Creator: Clement, Teresa J. (Arizona State University) & Hsu, Julia W. P.
Partner: UNT Libraries Government Documents Department

Program Abstracts: Formation and Growth of Atmospheric Aerosols

Description: DOE provided $11,000 to sponsor the Workshop on New Particle Formation in the Atmosphere, which was held at The Riverwood Inn and Conference Center near Minneapolis, MN from September 7 to 9, 2006. Recent work has shown that new particle formation is an important atmospheric process that must be better understood due to its impact on cloud cover and the Earth's radiation balance. The conference was an informal gathering of atmospheric and basic scientists with expertise pertinent to this topic. The workshop included discussions of: • atmospheric modeling; • computational chemistry pertinent to clustering; • ions and ion induced nucleation; • basic laboratory and theoretical studies of nucleation; • studies on neutral molecular clusters; • interactions of organic compounds and sulfuric acid; • composition of freshly nucleated particles. Fifty six scientists attended the conference. They included 27 senior scientists, 9 younger independent scientists (assistant professor or young associate professor level), 7 postdocs, 13 graduate students, 10 women, 35 North Americans (34 from the U.S.), 1 Asian, and 20 Europeans. This was an excellent informal workshop on an important topic. An effort was made to include individuals from communities that do not regularly interact. A number of participants have provided informal feedback indicating that the workshop led to research ideas and possible future collaborations.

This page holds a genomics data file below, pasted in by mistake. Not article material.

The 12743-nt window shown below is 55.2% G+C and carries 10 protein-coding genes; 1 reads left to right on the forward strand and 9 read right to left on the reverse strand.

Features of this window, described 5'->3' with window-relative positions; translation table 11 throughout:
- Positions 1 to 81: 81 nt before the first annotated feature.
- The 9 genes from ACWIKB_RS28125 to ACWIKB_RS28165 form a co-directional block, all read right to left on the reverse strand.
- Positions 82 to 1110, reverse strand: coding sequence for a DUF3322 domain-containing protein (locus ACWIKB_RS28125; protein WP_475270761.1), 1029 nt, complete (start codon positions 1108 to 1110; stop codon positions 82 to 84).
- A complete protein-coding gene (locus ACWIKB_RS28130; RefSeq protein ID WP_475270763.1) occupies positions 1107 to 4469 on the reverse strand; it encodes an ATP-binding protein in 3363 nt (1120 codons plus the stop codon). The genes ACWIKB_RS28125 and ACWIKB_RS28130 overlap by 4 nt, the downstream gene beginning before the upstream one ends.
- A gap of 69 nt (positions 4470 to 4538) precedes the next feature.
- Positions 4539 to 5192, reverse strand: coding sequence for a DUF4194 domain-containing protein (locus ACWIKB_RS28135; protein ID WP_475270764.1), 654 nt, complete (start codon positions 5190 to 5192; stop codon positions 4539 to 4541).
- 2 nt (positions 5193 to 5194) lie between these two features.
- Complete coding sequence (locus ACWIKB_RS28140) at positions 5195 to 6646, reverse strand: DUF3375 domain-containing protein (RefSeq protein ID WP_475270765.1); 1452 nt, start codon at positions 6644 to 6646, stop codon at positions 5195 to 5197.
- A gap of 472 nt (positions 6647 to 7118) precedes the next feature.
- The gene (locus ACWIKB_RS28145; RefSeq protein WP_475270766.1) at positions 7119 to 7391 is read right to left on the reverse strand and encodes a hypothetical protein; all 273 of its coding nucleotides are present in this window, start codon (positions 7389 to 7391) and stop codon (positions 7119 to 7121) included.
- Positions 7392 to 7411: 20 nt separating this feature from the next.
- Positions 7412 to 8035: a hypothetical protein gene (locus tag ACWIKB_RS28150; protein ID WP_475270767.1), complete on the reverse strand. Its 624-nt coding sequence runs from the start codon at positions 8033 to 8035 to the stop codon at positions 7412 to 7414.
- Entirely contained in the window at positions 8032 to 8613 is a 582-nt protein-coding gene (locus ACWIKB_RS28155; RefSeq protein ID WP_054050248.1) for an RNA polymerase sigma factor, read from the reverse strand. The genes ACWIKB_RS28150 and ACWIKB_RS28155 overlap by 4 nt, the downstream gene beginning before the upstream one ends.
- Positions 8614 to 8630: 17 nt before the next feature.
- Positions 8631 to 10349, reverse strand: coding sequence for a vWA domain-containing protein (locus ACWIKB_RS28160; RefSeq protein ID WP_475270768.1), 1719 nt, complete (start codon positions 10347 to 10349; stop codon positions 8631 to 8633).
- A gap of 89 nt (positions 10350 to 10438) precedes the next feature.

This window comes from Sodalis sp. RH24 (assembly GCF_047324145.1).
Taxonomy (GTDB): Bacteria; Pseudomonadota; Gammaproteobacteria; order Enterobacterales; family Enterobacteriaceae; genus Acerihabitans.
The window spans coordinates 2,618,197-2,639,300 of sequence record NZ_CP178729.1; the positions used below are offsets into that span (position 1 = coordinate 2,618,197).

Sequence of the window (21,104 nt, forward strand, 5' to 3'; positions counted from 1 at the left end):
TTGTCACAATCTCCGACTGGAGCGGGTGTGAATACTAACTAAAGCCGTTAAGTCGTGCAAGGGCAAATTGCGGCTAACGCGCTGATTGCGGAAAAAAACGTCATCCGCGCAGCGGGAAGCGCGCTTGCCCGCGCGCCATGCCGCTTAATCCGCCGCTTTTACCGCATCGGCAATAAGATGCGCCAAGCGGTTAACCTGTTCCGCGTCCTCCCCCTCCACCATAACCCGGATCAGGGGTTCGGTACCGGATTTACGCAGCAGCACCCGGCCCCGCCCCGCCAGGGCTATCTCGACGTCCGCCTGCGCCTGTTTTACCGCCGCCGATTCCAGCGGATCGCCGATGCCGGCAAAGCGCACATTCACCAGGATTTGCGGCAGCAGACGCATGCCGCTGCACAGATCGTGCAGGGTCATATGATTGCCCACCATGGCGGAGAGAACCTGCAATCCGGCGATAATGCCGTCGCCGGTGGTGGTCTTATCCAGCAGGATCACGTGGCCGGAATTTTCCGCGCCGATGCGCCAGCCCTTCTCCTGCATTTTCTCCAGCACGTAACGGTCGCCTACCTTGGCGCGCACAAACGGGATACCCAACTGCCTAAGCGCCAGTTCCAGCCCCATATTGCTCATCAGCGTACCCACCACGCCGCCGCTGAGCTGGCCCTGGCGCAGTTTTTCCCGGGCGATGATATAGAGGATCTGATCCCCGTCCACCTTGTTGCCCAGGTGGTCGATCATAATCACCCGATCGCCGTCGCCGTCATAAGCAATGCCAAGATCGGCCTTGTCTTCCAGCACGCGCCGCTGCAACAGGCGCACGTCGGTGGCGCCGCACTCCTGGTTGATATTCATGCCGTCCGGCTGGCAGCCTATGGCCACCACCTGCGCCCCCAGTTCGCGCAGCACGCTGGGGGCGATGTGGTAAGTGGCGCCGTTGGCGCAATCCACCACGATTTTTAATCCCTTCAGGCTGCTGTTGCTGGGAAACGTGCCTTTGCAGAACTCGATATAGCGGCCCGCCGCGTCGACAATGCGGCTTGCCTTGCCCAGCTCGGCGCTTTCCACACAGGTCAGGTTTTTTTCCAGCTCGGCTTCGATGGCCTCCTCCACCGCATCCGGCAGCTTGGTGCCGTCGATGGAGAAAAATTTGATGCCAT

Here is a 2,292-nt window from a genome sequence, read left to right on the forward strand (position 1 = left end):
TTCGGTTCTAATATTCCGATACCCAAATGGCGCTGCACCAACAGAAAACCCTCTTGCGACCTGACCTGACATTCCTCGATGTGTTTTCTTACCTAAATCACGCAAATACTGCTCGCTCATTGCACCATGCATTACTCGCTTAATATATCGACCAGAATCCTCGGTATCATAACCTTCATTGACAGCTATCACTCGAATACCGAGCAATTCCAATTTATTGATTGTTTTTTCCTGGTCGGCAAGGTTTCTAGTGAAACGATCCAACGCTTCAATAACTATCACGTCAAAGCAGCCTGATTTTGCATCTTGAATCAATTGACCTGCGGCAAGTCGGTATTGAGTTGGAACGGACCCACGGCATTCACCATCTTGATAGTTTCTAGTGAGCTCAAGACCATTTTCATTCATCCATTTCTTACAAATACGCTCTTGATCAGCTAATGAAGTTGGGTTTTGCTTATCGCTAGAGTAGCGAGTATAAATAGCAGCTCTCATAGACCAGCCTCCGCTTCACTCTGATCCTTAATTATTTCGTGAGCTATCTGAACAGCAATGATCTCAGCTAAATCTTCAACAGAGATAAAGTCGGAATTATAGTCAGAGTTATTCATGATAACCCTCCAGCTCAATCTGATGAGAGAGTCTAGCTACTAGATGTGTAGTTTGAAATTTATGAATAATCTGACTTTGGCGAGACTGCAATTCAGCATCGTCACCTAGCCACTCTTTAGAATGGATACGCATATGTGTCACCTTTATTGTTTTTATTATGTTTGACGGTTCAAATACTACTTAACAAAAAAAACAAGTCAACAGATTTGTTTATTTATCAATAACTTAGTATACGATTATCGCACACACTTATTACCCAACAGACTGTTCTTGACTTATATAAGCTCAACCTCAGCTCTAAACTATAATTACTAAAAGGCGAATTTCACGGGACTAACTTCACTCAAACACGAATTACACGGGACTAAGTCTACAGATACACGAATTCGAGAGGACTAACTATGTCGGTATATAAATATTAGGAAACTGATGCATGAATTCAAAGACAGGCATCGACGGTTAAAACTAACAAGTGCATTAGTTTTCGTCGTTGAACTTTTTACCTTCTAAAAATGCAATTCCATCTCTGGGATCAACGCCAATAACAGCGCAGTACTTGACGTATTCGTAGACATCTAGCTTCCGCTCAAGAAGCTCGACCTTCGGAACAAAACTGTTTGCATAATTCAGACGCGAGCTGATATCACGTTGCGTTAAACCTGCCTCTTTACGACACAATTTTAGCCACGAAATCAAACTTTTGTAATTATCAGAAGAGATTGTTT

Date: September 7, 2006
Creator: McMurry, Peter H. & Kulmala, Markku
Partner: UNT Libraries Government Documents Department

Direct real-space observation of nearly stochastic behavior in magnetization reversal process on a nanoscale